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38

It isn't a simple reversal, because money actually changed hands when the transfer was made. When the transfer was made 50,000 Euros was credited to a UK bank, and some number of kronor was debited to your Swedish bank. When the transaction was reversed 50,000 Euros were transferred back to the Swedish bank. Those Euros are now worth fewer kronor, so your ...


11

Most likely this will be an expensive lesson to learn. However, I believe there still is a chance to recover some of the difference, since your wording of "my Swedish bank" and "my UK bank" implies you have a relationship with both banks. If your Swedish bank converted the funds to Euros first, and then attempted the transfer, then your Swedish bank made a ...


5

This is not allowed, and there is a name for it: IBAN discrimination. Searching for that term will give you some pointers what to do about it. The EU regulation that prohibits this is 260/2012, article 9, paragraph 2: A payee accepting a credit transfer or using a direct debit to collect funds from a payer holding a payment account located within the ...


5

What the bank 'should' have done is a question of law, but I will point out that the reason for the rejection was not the bank's error, it was yours / the payee's [which, in the bank's eyes, is still kind of your error]. Consider from the bank's point of view: (1) You release 50k SEK from your account; (2) The bank, seeing it is headed to a EUR account, ...


5

The form doesn't a field for the account number. It has the account name, BIC, IBAN, bank name and address. The abbreviation "IBAN" stands for "International Bank ACCOUNT NUMBER". It is the account number, so you do have a field for the account number. The difference compared to many traditional national account numbers is that apart from identifying your ...


3

No, there isn't a cheaper way to convert Rubles to Euro. Currently, Russia bank deposit rates is reduced to 4.3%, but it is still few hundred percent way higher than European bank 0.01% ~0.1% interest rate. To prevent Euro depositor to put term deposit into Russia and withdraw it afterwards, Russia has imposed a hefty conversion rates e.g. 5%++. If both ...


2

Unlikely. Sepa transfer does not need bank to verify beneficiary name. Some banks try to verify, most don't.


2

TransferWise would be worth checking out. For some currencies they let you have a 'local' (in your case CH) account and then can do the transfer/exchange when you like but at more like market mid-rate and the fees are low. I have no pecuniary interest. It has simply been a service that has saved me enough bank fees for international transfers. Happy for this ...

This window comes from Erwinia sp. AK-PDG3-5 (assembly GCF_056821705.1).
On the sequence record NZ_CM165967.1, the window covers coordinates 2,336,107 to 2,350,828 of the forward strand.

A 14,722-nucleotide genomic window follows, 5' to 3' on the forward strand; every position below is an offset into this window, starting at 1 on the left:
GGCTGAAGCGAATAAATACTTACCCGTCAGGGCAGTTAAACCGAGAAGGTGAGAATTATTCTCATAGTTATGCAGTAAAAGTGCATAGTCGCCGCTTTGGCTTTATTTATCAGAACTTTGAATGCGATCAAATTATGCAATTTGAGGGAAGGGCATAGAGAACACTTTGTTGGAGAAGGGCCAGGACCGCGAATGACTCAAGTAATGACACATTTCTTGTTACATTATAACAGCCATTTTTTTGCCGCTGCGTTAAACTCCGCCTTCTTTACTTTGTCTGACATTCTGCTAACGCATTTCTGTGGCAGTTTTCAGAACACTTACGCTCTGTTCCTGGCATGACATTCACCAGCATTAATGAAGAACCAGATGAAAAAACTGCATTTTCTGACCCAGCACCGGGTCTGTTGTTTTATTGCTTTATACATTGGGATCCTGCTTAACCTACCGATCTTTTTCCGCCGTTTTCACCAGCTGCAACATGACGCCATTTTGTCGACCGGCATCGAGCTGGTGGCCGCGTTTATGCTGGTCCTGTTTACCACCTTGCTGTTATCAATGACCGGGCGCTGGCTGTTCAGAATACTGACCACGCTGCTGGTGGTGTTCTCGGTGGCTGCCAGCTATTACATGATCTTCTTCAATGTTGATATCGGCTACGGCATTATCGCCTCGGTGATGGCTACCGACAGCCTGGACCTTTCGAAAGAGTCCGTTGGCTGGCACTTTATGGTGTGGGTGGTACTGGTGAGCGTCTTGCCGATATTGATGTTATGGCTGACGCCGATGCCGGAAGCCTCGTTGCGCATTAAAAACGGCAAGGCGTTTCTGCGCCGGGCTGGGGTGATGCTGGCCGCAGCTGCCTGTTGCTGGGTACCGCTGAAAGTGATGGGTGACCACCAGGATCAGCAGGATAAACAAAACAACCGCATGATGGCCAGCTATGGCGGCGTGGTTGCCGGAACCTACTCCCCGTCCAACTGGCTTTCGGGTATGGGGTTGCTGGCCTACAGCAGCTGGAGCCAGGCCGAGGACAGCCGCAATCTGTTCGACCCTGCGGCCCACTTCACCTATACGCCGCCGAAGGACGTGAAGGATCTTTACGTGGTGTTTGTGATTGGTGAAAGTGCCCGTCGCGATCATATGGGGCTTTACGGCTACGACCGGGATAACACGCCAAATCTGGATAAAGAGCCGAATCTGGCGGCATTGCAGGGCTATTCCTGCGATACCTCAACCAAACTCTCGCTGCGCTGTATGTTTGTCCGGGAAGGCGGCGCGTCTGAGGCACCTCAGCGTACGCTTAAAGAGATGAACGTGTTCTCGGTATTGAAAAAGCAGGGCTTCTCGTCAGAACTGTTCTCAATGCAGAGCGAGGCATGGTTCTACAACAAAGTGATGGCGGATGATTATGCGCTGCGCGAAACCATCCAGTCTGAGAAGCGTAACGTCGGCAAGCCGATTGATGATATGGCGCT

1

Yes, they could use your info to pay with Amazon (or every other online shop that accepts it). But thats why you should regulary check you bank account. If there is some money transfer you didn't approve, you need to call your bank and they should be able to fix this for you. At some banks this can be done with a single click in their online banking, where ...


1

The other answers attribute the loss due to changes in conversion rates. For me the change seems to be more due to the buy/sell rate difference. Every FOREX agency/ bank sets the rates different on purpose so that they make profit on each transacation. I checked a few online websites( transferwise, revolut) and your cheapest conversion fee is approximately ...


1

Stick to local credit unions and small banks. Large Banks generally have global presence in some form and shape. Even if worst things happen, the Banks in Europe will loose Banking license in US, meaning they will have quite a bit of assets frozen or may take a while to get back ... this can cause financial hardship to the EU Banks, however if there is a ...


1

You could open an account with an FX broker like OANDA. I don't particularly endorse them or have any experience with them, good or otherwise, but they have existed for a while, and they are a well-known name. You could use their brokering service to trade your CHF for EUR in the liquid market, in which case you would know that you're getting the best ...


1

I know people living in Switzerland, and they can take out Euros at ATMs (located inside Switzerland) for a good conversion rate and fee-free. Seems like you can ask some banks in Switzerland for their details of that, and simply open an account with one.


1

My bank claims they cannot trace since the money never reached them. Your bank is right. They can't generally trace this. I asked the sender to initiate a trace with Natwest, but no results for 3 days now. Natwest should be able to trace and confirm it. This usually takes anywhere from 7 to 10 days.


1

A couple of thoughts and experiences (Germany/Italy): First of all, I recommend talking to the Belgian bank (and possibly to a Dutch bank of your choice). I have similar conditions for my German bank accounts. But even though they talk about it as salary account ("Gehaltskonto") all they really ask for is a monthly inflow of more than xxxx € - which can be ...


1

Can my bank still require me to provide a BIC? Does the IBAN only rule not cover the end-user aspect? I was under the assumption that the more convenient and less error-prone user experience was the main point of this change. The IBAN only is still being implemented by quite a few banks. Internally the networks used still need BIC. Quite a few banks have ...


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